"" E

~ 300

~

2

x0

IE

200

Q.

""

0 ' - --'--'---'--'---'---,'---'-,----,"c--c' ~

m

w

w

~

w

ro

~

~

DEPTH OF DIFFUSER (m)

Fig. 4- Approximate Initial Dilution of Surface Effluent Fields.

2 . Barge Construction can be used to lay an outfal I starting from a point where the ocean is about 10 m deep and proceeding to the seaward terminus . Excavation , pipelaying , and backfilling equipment is operated from a large barge moored above the outfall alignment. Individual lengths of pipe are conveyed from the barge to the seabed using a special pipelaying 'horse, which supports the pipe in a subframe. The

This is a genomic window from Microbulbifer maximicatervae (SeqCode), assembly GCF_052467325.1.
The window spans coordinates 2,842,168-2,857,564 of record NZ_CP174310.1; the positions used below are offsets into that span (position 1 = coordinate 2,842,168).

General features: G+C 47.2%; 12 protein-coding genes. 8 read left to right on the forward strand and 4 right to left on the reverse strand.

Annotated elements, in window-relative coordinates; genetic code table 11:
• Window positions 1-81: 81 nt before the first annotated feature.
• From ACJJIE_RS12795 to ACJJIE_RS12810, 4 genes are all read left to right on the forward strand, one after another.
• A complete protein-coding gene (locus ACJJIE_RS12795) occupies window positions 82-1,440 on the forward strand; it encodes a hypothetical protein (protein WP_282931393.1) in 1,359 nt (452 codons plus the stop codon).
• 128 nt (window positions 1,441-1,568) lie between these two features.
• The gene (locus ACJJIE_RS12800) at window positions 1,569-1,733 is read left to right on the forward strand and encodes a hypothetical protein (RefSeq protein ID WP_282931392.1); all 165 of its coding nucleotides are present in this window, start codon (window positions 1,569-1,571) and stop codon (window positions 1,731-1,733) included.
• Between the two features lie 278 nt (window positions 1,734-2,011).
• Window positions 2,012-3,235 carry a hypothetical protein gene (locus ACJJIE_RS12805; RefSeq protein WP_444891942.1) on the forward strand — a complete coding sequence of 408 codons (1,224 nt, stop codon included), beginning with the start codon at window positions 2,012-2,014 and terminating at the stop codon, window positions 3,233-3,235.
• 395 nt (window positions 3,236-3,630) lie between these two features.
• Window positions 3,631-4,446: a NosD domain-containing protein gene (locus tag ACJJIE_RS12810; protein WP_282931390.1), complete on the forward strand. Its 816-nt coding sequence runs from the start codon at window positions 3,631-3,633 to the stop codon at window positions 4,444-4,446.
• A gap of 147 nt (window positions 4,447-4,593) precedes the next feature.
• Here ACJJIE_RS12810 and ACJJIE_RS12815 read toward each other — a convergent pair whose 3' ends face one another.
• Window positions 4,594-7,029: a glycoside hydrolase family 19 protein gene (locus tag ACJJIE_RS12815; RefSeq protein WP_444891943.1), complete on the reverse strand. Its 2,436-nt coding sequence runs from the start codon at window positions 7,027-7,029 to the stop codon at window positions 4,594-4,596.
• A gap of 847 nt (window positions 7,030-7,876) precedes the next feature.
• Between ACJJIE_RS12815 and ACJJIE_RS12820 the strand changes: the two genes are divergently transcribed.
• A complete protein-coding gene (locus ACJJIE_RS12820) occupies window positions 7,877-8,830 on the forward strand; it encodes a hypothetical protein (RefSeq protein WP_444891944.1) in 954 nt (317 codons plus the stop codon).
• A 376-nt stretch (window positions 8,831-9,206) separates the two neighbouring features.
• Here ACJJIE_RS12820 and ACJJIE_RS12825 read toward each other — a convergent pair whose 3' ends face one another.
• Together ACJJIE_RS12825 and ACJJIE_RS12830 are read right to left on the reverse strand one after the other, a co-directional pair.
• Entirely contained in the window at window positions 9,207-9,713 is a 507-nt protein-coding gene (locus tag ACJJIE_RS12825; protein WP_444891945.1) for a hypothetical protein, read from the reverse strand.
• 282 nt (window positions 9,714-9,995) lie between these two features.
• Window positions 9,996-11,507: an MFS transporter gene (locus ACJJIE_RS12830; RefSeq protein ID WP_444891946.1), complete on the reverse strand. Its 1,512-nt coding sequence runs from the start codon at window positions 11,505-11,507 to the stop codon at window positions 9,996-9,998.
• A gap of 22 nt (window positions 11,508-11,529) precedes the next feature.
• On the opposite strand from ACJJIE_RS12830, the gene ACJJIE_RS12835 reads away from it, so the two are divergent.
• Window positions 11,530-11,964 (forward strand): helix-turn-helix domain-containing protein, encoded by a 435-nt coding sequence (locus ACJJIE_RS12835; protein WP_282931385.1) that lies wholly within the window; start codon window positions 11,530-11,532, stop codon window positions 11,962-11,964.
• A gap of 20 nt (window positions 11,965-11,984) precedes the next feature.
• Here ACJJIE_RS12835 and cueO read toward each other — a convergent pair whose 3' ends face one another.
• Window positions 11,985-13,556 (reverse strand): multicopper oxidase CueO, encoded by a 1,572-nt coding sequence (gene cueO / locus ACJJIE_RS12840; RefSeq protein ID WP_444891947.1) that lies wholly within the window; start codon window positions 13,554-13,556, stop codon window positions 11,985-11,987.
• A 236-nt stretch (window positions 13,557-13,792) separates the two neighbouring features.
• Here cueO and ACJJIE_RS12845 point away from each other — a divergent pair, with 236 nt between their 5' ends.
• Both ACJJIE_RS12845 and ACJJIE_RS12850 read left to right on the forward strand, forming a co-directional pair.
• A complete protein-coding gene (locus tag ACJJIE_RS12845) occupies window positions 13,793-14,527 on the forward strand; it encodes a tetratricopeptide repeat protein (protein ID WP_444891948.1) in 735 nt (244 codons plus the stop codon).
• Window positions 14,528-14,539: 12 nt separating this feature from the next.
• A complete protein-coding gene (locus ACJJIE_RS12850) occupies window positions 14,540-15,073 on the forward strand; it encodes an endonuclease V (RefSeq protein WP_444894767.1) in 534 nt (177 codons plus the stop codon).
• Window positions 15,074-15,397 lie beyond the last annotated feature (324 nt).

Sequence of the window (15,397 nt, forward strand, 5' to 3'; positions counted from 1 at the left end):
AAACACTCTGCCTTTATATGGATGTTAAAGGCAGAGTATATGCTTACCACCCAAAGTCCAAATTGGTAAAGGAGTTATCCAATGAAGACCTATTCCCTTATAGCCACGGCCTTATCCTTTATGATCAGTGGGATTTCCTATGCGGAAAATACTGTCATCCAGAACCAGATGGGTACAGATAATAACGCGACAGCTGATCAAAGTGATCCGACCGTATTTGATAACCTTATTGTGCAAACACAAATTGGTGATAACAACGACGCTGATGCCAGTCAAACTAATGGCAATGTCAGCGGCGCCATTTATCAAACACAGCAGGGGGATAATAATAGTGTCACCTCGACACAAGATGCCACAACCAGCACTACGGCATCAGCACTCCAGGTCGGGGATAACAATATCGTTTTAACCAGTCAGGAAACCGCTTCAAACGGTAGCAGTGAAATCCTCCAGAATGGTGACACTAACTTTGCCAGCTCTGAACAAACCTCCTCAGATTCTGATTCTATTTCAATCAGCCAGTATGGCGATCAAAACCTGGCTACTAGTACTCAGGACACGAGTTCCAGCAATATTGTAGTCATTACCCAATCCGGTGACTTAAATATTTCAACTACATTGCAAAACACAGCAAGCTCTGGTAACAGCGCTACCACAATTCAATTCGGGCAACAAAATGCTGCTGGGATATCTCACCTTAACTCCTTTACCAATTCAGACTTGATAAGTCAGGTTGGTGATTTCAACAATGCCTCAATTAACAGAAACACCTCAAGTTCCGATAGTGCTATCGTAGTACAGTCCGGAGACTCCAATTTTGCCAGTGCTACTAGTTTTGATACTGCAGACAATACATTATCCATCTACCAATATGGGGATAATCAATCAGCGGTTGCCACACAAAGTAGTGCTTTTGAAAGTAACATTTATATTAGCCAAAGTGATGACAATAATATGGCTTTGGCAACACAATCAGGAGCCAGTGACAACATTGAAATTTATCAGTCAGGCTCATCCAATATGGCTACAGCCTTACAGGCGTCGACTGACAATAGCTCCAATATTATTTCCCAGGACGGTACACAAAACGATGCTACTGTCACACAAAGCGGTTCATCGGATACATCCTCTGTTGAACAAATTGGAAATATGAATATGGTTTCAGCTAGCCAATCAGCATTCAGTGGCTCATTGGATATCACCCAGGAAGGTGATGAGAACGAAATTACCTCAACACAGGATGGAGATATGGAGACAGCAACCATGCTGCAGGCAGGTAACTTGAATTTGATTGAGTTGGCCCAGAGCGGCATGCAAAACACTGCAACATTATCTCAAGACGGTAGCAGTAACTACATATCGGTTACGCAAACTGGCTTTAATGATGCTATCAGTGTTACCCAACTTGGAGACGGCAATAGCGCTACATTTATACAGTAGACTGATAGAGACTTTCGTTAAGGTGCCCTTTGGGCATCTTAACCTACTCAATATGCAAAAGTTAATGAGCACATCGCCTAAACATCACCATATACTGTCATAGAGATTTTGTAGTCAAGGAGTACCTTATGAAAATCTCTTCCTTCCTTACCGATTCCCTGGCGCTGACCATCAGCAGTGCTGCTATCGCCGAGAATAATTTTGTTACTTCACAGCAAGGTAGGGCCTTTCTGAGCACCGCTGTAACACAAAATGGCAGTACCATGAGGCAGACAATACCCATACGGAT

horse is lowered until the main frame sits on the seabed . The position of the subframe (and th\Js the pipe) is adjusted by a series of hydraulic rams which allow the pipe to be levelled , aligned and then pushed into the spigot of the pipe section previously laid. In Australia , the economics of barge construction depend considerably on the cost of bringing a suitable barge to the construction site . 3. Prefabricated Construction can be used to lay an outfall starting from an ocean depth of about 6 m and proceeding to the seaward terminus . Sections of the outfall , each 50 to 150 m long , are prefabricated in areas not subject to large waves or currents and towed by boat to t h:e outfall construction site where they are sunk into predetermined positions along the sel ected alignment and jointed together to form the outfall. The jointing of the sections together is the most difficult part of this construction operation. A recent development of this technique applicable to small diameter outfalls involves fabricating the whole outfall on shore from high density polyethylene, moving it into position and sinking it. 4. Towed Construction can be used to construct the entire length of an outfall. Jointing of pipe sections and other preparatory work takes place on land using a temporary rail line extending back from the beach. Next , the outfall , design ed to have a slight negative (sinking) bouancy, is towed into a preformed trench by a barge and anchored to the seabed. This method is applicable for outfalls up to about 1 m in diameter. 5. Tunnel Construction can be used to construct either an entire outfall or the pipe section of an outfall . In the former case , a tunnel is constructed beneath the seabed v:ir the full length of the outfall and vertical risers are drilled from the seabed to the tunnel to form the equivalent of -diffuser ports. In the latter case, the tunnel terminates in a vertical shaft connecting the tunnel to a diffuser section laid by barge on the seabed. Tunnel construction is limited to situations with suitable geology and topography, but could be favoured where an outfall is to be constructed¡ into deep water adjacent to a cliff . Fig . 5 shows an example of the section of a proposed outfall which would involve tunnelling from the shoreline to a distance 2700 m offshore . There are many factors which need. to be considered in selecting the con struction method to be adopted for a particular outfall. These include the availability and cost of materials, manpower, and equipment. The economic comparison represents many of these factors . However, marine con struction also involves a degree of risk which should be quantified as much as possible as part of the evaluation of alternative construction methods. In an exposed site experiencing unpredict-